The Brooklyn Center City Council voted 4-1 Saturday afternoon to dramatically reduce the power of its police department in a sweeping new measure.
Brooklyn Center, a suburb of Minneapolis, where Daunte Wright died after being shot by an officer who said she thought she was holding her Taser rather than her handgun.
“Our community has made it clear that it is time for real, transformative change that is going to keep everyone in our city safe. With this resolution, we are taking a critical first step towards that change,” Mayor Mike Elliott said in a written statement issued by the city.
“The Daunte Wright and Kobe Dimock-Heisler Community Safety and Violence Prevention Resolution” says the city will create an unarmed department to handle “all incidents where a city resident is primarily experiencing a medical, mental health, disability-related, or other behavioral or social need.”
All emergency calls in these incidents would be routed to the new community response department instead of the police department. Additionally, traffic enforcement will be handled by a separate force that is unarmed.
The measure says police officers will not be allowed to make arrests or conduct searches “for any non-moving traffic infraction, non-felony offense, or non-felony warrant,” with police only allowed to issue citations in those cases.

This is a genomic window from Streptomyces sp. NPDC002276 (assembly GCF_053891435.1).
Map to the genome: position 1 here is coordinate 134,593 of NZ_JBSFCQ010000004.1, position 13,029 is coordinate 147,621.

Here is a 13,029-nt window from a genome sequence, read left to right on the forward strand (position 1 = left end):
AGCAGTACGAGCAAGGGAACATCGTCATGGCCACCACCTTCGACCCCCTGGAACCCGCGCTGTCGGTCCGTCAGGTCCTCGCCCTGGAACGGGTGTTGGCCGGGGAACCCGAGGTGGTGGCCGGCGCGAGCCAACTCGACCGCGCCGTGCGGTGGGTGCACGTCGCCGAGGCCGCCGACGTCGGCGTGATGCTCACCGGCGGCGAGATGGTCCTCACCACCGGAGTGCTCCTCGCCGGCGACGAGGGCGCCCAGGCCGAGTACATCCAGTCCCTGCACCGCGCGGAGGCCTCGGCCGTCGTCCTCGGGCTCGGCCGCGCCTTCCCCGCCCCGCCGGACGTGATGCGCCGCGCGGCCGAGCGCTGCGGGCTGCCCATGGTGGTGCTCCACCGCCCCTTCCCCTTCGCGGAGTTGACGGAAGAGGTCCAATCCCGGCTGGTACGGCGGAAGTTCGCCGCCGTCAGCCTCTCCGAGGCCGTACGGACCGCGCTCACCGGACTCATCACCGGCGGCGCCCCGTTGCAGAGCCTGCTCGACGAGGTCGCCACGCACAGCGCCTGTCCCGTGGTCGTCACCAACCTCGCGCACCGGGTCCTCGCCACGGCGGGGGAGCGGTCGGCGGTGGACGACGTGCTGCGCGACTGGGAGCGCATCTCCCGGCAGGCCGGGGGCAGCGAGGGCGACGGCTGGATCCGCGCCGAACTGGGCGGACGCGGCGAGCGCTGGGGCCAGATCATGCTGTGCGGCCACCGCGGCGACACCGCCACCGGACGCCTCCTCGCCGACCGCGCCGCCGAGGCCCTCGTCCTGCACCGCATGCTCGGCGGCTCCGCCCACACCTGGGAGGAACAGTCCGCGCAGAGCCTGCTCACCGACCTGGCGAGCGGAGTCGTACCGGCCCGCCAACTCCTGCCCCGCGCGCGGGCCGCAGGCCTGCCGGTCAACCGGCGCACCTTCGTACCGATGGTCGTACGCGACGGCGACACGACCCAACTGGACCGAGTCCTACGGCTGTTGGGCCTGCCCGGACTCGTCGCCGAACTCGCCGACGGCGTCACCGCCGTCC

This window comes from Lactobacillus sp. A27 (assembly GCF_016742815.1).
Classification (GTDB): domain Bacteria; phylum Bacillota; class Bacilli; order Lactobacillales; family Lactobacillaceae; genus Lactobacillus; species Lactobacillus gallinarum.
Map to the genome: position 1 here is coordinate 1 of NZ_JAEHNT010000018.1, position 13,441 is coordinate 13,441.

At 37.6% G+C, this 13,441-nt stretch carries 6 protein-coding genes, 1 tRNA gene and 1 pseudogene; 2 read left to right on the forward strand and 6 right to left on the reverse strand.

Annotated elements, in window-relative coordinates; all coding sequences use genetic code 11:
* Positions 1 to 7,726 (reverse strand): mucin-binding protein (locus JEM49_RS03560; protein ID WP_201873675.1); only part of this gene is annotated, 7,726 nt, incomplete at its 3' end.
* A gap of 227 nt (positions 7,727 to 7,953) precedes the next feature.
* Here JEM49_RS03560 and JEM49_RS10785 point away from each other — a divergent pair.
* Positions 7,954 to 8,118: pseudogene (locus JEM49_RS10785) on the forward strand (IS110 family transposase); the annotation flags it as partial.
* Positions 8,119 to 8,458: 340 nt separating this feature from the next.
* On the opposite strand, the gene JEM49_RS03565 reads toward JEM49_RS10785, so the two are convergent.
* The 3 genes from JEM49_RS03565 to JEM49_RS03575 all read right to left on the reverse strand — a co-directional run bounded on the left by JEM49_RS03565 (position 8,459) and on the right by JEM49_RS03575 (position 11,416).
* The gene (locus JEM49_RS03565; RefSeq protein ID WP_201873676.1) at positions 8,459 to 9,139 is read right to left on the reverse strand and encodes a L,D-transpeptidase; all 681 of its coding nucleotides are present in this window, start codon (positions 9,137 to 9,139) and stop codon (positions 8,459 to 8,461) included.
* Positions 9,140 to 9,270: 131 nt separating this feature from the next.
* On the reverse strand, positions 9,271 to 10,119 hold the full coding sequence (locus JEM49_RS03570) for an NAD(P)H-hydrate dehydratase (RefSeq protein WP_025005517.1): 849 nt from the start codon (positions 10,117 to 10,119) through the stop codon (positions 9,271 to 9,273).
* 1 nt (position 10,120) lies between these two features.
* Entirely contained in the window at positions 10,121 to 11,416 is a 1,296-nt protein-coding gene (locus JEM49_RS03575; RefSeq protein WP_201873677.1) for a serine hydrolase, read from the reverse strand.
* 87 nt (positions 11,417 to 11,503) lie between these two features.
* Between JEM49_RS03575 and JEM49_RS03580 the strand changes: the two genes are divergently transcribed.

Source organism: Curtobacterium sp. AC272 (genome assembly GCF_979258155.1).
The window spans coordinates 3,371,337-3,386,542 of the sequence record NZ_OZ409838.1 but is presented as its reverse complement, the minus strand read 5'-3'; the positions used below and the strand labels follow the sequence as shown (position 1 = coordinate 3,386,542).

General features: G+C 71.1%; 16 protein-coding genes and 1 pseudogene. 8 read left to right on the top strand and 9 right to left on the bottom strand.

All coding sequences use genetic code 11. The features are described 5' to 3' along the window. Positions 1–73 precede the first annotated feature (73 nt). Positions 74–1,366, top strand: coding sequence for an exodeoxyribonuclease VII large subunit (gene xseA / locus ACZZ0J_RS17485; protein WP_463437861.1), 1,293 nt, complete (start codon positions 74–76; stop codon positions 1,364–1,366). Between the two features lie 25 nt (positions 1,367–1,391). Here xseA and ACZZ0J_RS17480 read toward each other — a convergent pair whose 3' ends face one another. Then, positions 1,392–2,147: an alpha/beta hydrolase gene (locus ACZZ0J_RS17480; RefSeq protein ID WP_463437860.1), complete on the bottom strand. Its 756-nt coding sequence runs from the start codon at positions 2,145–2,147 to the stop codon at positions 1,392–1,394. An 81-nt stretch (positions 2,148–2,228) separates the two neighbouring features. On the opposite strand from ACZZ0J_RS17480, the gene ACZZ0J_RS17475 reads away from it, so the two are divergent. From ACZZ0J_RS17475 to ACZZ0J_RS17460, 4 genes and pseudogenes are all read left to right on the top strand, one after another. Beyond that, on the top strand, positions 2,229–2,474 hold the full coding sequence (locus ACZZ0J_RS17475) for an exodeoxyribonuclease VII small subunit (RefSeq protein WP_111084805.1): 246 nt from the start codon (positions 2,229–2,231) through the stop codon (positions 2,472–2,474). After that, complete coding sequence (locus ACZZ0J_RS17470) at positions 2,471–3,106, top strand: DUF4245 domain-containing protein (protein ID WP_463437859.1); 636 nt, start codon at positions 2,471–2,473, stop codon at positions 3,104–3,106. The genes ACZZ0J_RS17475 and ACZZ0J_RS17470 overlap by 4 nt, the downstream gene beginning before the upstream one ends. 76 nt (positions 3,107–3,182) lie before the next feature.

Katie Wright, Daunte Wright’s mother, said she is pleased with the major police reform measure. The Wright family was at the city council meeting when the measure passed.
“We as a family are all for it. I’m 100% backing the mayor and this move,” Wright told CNN. “My hope is other cities will follow suit so what happened to my son doesn’t happen to anyone else.”
Going forward, Brooklyn Center will establish a new Department of Community Safety and Violence Prevention with an independent director. All emergency agencies, including the police and fire departments, will be under the authority of the new director. The new department will be monitored by a civilian oversight body.
“If Brooklyn Center can pass this sweeping and unprecedented resolution transforming community safety top-to-bottom, every city in America can and must do so as well,” said Taylor Pendergrass, deputy director for the ACLU’s Justice Division, in a statement.
Officer Kimberly Potter pulled Wright over for an expired tag on April 11, and then tried to arrest him on an outstanding warrant. Wright was shot as he resisted and got back into his vehicle, authorities said.
At the time, former Brooklyn Center Police Chief Tim Gannon said Potter intended to use her Taser, “but instead shot Mr. Wright with a single bullet.” The fatal shooting appeared to be “an accidental discharge,” he said.
Potter resigned after the shooting and was charged with second-degree manslaughter. She was released on bail and has another court hearing scheduled on Monday. She has not yet entered a plea.